It’s impossible to know who first told the story of a great flood that destroys most of the world, but the deluge myth appeared early and often in various cultures. The most famous account of the flood is, of course, the sketch of Noah’s Ark from Genesis, but the great deluge also figures prominently in the Mesopotamian epics of Gilgamesh and Atrahasis, in the Shatapatha Brahmana story of Manu, and in Ovid’s Metamorphoses. Variations abound, but the germ of the story is the same: the last vestiges of humanity huddle aboard a massive vessel while the rest of the world drowns.

In our eschatology-obsessed times, we’ve seen renewed interest in the deluge myth. This summer alone has given us two prominent variations in Darren Aronofsky’s Noah and Joon-ho Bong’s Snowpiercer. These two films present a natural and compelling contrast—while Noah portrays the deluge as religious retribution for wickedness, Snowpiercer presents it as a scientific calamity. In both cases, it would seem, humanity had it coming.

[Read More]

Mon
Jul 21 2014 8:00am

Morning Roundup: Cookie Monster Not Yet Al Dente

Is Cookie Monster our new Jesus? Will other Muppets begin appearing randomly in peoples’ foodstuffs? Cause if so we can totally work with that. If we happen to see a water-stained wall, and the stain forms itself into an image of Piggy? That’d be great. If we tear open a bag of potato chips, and find ourselves staring into the loving face of Grover? Best day ever. Children venture into a cave, only to find a vision of Kermit predicting the future? This is a world we’ll be happy to inhabit.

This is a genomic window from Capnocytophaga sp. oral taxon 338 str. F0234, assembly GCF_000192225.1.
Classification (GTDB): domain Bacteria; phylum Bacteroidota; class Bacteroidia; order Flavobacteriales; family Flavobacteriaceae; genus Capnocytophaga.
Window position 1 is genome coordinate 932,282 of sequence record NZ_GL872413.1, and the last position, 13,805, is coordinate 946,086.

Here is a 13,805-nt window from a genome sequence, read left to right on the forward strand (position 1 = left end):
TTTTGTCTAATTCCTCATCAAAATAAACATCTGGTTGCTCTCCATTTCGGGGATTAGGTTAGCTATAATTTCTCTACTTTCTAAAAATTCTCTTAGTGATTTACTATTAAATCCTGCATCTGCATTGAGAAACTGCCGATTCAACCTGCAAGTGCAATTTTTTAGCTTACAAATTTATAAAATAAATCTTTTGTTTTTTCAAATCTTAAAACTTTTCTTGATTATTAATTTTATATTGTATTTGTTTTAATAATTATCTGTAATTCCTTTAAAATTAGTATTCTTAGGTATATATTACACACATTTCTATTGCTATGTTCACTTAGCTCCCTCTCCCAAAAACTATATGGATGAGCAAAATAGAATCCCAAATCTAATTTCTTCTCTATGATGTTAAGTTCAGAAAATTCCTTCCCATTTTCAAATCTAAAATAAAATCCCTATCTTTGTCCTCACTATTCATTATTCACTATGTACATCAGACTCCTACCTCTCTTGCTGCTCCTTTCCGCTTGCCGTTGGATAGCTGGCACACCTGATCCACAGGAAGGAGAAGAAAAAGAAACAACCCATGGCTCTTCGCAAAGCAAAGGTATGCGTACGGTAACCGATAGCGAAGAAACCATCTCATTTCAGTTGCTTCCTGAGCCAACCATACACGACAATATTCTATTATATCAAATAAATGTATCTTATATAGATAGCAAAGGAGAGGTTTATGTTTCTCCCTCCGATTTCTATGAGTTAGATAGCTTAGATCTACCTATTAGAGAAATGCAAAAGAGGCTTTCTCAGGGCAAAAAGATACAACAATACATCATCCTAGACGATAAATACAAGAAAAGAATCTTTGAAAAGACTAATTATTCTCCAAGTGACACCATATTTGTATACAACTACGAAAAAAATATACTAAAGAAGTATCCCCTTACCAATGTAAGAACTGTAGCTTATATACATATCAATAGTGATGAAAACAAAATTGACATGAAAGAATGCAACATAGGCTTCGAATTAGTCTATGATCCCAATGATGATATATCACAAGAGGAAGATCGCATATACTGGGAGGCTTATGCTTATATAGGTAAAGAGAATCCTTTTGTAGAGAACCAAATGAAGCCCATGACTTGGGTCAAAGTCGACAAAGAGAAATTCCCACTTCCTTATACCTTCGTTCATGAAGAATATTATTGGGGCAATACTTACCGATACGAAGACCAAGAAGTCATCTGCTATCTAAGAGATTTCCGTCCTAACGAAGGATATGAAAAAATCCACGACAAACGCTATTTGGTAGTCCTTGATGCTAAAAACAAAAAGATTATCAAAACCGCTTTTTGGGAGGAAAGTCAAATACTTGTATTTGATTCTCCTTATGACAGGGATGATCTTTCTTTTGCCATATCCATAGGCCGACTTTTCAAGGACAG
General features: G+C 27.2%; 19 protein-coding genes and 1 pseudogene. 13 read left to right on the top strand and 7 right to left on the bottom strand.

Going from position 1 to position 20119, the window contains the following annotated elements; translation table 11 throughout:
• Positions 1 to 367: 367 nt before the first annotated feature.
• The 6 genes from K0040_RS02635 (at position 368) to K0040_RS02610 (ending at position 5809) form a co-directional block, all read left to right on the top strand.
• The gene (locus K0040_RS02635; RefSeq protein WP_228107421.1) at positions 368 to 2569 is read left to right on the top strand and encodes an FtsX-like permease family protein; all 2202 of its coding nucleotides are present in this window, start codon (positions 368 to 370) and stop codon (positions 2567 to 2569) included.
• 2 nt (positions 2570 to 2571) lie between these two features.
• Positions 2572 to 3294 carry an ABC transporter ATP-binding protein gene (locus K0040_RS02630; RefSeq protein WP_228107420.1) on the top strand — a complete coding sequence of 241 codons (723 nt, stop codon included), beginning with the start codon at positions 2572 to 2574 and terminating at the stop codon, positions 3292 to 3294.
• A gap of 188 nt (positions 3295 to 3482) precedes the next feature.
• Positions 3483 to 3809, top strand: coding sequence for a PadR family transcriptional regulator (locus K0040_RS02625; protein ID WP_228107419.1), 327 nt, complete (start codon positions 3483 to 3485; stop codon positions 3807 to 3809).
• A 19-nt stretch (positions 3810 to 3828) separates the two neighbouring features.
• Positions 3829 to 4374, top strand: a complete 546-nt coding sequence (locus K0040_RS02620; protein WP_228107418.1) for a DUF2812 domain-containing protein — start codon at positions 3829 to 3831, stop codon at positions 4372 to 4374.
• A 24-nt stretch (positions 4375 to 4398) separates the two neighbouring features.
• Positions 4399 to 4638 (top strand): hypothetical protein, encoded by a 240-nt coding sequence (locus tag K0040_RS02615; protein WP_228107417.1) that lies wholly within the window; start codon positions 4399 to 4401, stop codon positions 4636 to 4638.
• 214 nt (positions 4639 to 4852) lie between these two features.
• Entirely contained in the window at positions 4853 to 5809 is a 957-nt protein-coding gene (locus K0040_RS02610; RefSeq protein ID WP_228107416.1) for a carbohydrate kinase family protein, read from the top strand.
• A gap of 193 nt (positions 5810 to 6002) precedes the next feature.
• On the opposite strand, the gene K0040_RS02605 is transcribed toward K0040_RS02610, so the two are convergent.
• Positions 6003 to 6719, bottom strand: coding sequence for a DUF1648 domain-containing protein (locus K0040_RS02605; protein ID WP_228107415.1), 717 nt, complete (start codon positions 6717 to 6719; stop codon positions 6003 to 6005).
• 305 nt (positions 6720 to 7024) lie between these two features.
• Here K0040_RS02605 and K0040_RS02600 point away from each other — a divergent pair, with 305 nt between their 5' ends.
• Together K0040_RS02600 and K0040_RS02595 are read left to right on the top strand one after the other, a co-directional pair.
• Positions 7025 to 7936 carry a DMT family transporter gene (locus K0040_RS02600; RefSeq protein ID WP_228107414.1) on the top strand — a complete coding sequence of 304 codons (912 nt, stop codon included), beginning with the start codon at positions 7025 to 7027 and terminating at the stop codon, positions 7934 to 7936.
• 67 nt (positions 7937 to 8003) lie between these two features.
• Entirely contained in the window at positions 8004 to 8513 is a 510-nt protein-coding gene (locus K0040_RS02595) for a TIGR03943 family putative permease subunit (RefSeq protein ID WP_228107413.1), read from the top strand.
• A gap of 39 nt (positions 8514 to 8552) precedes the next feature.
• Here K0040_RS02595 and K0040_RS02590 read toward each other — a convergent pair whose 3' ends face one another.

Morning Roundup has Star Wars news! And thoughts on Hercules’ writer, Spider-Man’s amazing future, and Kamala Khan’s cultural compromises!

[Plus a lesson in how to internet from Weird Al.]

Sun
Jul 20 2014 9:00am
Original Story

A Short History of the Twentieth Century, or, When You Wish Upon A Star

In honor of Tor.com’s sixth birthday, please enjoy this original rocket story. “A Short History of the Twentieth Century, or, When You Wish Upon a Star”, by Kathleen Ann Goonan, is about the daughter of a rocket scientist in the post 1950s who wants to go to the moon, despite being discouraged because “girls don’t do that.” A novelette that’s science fiction by association.

This novelette was acquired and edited for Tor.com by consulting editor Ellen Datlow.

[Read “A Short History of the Twentieth Century, or, When You Wish Upon a Star” by Kathleen Ann Goonan]

Sun
Jul 20 2014 8:00am

British Genre Fiction Hitlist: Late July New Releases

british genre fiction focus new releases UK July 2014

From the fold of the British Genre Fiction Focus comes the British Genre Fiction Hitlist: your biweekly breakdown of the most notable new releases out of the United Kingdom’s thriving speculative fiction industry.

The British genre fiction industry is on fire! But whatever you do, don’t put it out, because me? I appreciate the heat—and what with all that there is to look forward to in late July, you should do too.

There are new beginnings in abundance, such as Smiler’s Fair by Rebecca Levene, The Queen of the Tearling by Erica Johansen and The Seventh Miss Hatfield by Anna Caltabiano. Ahoy endings, as well, including The Casual Angel by Hannu Rajaniemi, which concludes the story started in The Quantum Thief, whilst Deborah Harkness’ All Souls saga wraps up by way of The Book of Life.And that’snot to mention a marvellous miscellany of new books by Lauren Beukes, Ben Aaronovitch, Charlie Human, Mitch Benn, Nicola Griffith, Eric Brown, and—last but not least—the one and only Lisa Tuttle.

[Read More]

Sat
Jul 19 2014 1:30pm

Not So Super Sweepstakes!